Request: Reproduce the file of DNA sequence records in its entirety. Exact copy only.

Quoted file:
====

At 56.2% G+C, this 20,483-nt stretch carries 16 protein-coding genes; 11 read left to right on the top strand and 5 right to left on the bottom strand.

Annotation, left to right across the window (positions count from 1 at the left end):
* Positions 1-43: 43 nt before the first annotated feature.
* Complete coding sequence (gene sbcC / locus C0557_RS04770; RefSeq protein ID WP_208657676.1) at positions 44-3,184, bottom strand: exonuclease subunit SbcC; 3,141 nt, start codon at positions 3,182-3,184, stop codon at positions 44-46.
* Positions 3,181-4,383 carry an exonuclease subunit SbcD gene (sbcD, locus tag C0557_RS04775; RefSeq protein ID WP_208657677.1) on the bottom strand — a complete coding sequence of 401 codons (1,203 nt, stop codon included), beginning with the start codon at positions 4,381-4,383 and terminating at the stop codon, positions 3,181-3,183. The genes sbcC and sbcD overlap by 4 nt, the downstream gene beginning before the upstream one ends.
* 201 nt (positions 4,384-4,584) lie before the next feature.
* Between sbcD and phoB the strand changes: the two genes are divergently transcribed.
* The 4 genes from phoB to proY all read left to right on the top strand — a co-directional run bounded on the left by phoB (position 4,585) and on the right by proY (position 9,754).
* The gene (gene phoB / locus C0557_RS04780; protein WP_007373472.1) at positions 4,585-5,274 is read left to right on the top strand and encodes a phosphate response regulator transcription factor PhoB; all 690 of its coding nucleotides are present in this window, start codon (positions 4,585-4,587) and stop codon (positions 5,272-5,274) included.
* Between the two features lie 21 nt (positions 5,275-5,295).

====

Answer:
At 56.2% G+C, this 20,483-nt stretch carries 16 protein-coding genes; 11 read left to right on the top strand and 5 right to left on the bottom strand.

Annotation, left to right across the window (positions count from 1 at the left end):
* Positions 1-43: 43 nt before the first annotated feature.
* Complete coding sequence (gene sbcC / locus C0557_RS04770; RefSeq protein ID WP_208657676.1) at positions 44-3,184, bottom strand: exonuclease subunit SbcC; 3,141 nt, start codon at positions 3,182-3,184, stop codon at positions 44-46.
* Positions 3,181-4,383 carry an exonuclease subunit SbcD gene (sbcD, locus tag C0557_RS04775; RefSeq protein ID WP_208657677.1) on the bottom strand — a complete coding sequence of 401 codons (1,203 nt, stop codon included), beginning with the start codon at positions 4,381-4,383 and terminating at the stop codon, positions 3,181-3,183. The genes sbcC and sbcD overlap by 4 nt, the downstream gene beginning before the upstream one ends.
* 201 nt (positions 4,384-4,584) lie before the next feature.
* Between sbcD and phoB the strand changes: the two genes are divergently transcribed.
* The 4 genes from phoB to proY all read left to right on the top strand — a co-directional run bounded on the left by phoB (position 4,585) and on the right by proY (position 9,754).
* The gene (gene phoB / locus C0557_RS04780; protein WP_007373472.1) at positions 4,585-5,274 is read left to right on the top strand and encodes a phosphate response regulator transcription factor PhoB; all 690 of its coding nucleotides are present in this window, start codon (positions 4,585-4,587) and stop codon (positions 5,272-5,274) included.
* Between the two features lie 21 nt (positions 5,275-5,295).